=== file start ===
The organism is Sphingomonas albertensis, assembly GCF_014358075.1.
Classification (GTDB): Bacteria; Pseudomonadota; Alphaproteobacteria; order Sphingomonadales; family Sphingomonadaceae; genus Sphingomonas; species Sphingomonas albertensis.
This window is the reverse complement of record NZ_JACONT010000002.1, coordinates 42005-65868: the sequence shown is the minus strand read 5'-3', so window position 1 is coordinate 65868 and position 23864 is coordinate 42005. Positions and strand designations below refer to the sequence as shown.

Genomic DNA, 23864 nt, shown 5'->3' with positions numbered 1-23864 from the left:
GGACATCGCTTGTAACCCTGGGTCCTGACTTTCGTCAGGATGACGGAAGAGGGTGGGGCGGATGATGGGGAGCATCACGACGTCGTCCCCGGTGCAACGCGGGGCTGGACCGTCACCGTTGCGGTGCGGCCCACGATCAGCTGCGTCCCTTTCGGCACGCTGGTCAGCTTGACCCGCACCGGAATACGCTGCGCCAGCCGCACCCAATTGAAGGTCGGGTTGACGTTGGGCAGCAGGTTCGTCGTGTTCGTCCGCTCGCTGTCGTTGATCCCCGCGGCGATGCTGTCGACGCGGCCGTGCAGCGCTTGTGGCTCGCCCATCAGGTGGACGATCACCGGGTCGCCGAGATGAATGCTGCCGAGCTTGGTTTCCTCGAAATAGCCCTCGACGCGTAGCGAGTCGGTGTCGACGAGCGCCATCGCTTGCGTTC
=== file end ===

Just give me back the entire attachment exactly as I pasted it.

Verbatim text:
The organism is Sphingomonas albertensis, assembly GCF_014358075.1.
Classification (GTDB): Bacteria; Pseudomonadota; Alphaproteobacteria; order Sphingomonadales; family Sphingomonadaceae; genus Sphingomonas; species Sphingomonas albertensis.
This window is the reverse complement of record NZ_JACONT010000002.1, coordinates 42005-65868: the sequence shown is the minus strand read 5'-3', so window position 1 is coordinate 65868 and position 23864 is coordinate 42005. Positions and strand designations below refer to the sequence as shown.

Genomic DNA, 23864 nt, shown 5'->3' with positions numbered 1-23864 from the left:
GGACATCGCTTGTAACCCTGGGTCCTGACTTTCGTCAGGATGACGGAAGAGGGTGGGGCGGATGATGGGGAGCATCACGACGTCGTCCCCGGTGCAACGCGGGGCTGGACCGTCACCGTTGCGGTGCGGCCCACGATCAGCTGCGTCCCTTTCGGCACGCTGGTCAGCTTGACCCGCACCGGAATACGCTGCGCCAGCCGCACCCAATTGAAGGTCGGGTTGACGTTGGGCAGCAGGTTCGTCGTGTTCGTCCGCTCGCTGTCGTTGATCCCCGCGGCGATGCTGTCGACGCGGCCGTGCAGCGCTTGTGGCTCGCCCATCAGGTGGACGATCACCGGGTCGCCGAGATGAATGCTGCCGAGCTTGGTTTCCTCGAAATAGCCCTCGACGCGTAGCGAGTCGGTGTCGACGAGCGCCATCGCTTGCGTTC